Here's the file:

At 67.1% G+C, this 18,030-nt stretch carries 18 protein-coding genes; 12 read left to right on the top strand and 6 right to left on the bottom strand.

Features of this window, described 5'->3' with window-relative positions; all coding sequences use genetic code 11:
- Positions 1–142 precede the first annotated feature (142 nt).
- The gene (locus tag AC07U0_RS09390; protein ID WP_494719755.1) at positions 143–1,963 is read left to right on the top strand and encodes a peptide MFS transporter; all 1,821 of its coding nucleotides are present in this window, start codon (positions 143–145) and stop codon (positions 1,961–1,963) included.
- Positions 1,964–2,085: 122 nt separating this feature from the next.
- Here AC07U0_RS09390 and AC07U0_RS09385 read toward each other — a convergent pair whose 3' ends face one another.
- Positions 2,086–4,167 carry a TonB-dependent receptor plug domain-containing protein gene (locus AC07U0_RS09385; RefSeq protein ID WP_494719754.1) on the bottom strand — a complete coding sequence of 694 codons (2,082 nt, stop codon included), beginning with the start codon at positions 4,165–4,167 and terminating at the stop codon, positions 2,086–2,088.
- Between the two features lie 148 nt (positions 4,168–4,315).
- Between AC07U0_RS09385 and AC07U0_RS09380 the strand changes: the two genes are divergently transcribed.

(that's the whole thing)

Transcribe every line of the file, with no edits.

At 67.1% G+C, this 18,030-nt stretch carries 18 protein-coding genes; 12 read left to right on the top strand and 6 right to left on the bottom strand.

Features of this window, described 5'->3' with window-relative positions; all coding sequences use genetic code 11:
- Positions 1–142 precede the first annotated feature (142 nt).
- The gene (locus tag AC07U0_RS09390; protein ID WP_494719755.1) at positions 143–1,963 is read left to right on the top strand and encodes a peptide MFS transporter; all 1,821 of its coding nucleotides are present in this window, start codon (positions 143–145) and stop codon (positions 1,961–1,963) included.
- Positions 1,964–2,085: 122 nt separating this feature from the next.
- Here AC07U0_RS09390 and AC07U0_RS09385 read toward each other — a convergent pair whose 3' ends face one another.
- Positions 2,086–4,167 carry a TonB-dependent receptor plug domain-containing protein gene (locus AC07U0_RS09385; RefSeq protein ID WP_494719754.1) on the bottom strand — a complete coding sequence of 694 codons (2,082 nt, stop codon included), beginning with the start codon at positions 4,165–4,167 and terminating at the stop codon, positions 2,086–2,088.
- Between the two features lie 148 nt (positions 4,168–4,315).
- Between AC07U0_RS09385 and AC07U0_RS09380 the strand changes: the two genes are divergently transcribed.